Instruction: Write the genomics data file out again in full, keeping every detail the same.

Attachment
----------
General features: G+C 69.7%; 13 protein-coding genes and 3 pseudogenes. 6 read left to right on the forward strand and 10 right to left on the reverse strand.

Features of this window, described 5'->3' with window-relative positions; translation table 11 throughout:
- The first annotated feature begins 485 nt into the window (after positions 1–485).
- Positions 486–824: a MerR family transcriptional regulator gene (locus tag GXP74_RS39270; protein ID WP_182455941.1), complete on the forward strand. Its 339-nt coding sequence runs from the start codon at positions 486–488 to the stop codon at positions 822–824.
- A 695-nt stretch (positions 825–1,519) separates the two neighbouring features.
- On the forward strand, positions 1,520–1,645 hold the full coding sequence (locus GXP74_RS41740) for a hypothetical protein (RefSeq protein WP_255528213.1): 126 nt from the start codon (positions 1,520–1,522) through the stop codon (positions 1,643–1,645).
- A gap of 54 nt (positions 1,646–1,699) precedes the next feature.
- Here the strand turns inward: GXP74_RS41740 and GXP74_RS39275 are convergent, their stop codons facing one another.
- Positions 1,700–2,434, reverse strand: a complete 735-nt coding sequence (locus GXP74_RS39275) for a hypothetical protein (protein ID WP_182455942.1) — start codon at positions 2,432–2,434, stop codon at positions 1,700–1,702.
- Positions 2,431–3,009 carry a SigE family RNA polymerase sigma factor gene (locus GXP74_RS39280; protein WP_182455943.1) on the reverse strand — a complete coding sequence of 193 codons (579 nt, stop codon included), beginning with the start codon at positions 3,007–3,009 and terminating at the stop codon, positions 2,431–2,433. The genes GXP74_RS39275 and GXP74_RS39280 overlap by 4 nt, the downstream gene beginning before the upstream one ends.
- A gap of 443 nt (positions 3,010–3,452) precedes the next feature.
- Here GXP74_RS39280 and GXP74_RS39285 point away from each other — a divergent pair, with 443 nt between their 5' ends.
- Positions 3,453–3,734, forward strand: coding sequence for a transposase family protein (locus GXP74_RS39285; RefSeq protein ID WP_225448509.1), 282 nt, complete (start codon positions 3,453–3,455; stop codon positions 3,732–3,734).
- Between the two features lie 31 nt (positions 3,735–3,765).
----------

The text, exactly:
General features: G+C 69.7%; 13 protein-coding genes and 3 pseudogenes. 6 read left to right on the forward strand and 10 right to left on the reverse strand.

Features of this window, described 5'->3' with window-relative positions; translation table 11 throughout:
- The first annotated feature begins 485 nt into the window (after positions 1–485).
- Positions 486–824: a MerR family transcriptional regulator gene (locus tag GXP74_RS39270; protein ID WP_182455941.1), complete on the forward strand. Its 339-nt coding sequence runs from the start codon at positions 486–488 to the stop codon at positions 822–824.
- A 695-nt stretch (positions 825–1,519) separates the two neighbouring features.
- On the forward strand, positions 1,520–1,645 hold the full coding sequence (locus GXP74_RS41740) for a hypothetical protein (RefSeq protein WP_255528213.1): 126 nt from the start codon (positions 1,520–1,522) through the stop codon (positions 1,643–1,645).
- A gap of 54 nt (positions 1,646–1,699) precedes the next feature.
- Here the strand turns inward: GXP74_RS41740 and GXP74_RS39275 are convergent, their stop codons facing one another.
- Positions 1,700–2,434, reverse strand: a complete 735-nt coding sequence (locus GXP74_RS39275) for a hypothetical protein (protein ID WP_182455942.1) — start codon at positions 2,432–2,434, stop codon at positions 1,700–1,702.
- Positions 2,431–3,009 carry a SigE family RNA polymerase sigma factor gene (locus GXP74_RS39280; protein WP_182455943.1) on the reverse strand — a complete coding sequence of 193 codons (579 nt, stop codon included), beginning with the start codon at positions 3,007–3,009 and terminating at the stop codon, positions 2,431–2,433. The genes GXP74_RS39275 and GXP74_RS39280 overlap by 4 nt, the downstream gene beginning before the upstream one ends.
- A gap of 443 nt (positions 3,010–3,452) precedes the next feature.
- Here GXP74_RS39280 and GXP74_RS39285 point away from each other — a divergent pair, with 443 nt between their 5' ends.
- Positions 3,453–3,734, forward strand: coding sequence for a transposase family protein (locus GXP74_RS39285; RefSeq protein ID WP_225448509.1), 282 nt, complete (start codon positions 3,453–3,455; stop codon positions 3,732–3,734).
- Between the two features lie 31 nt (positions 3,735–3,765).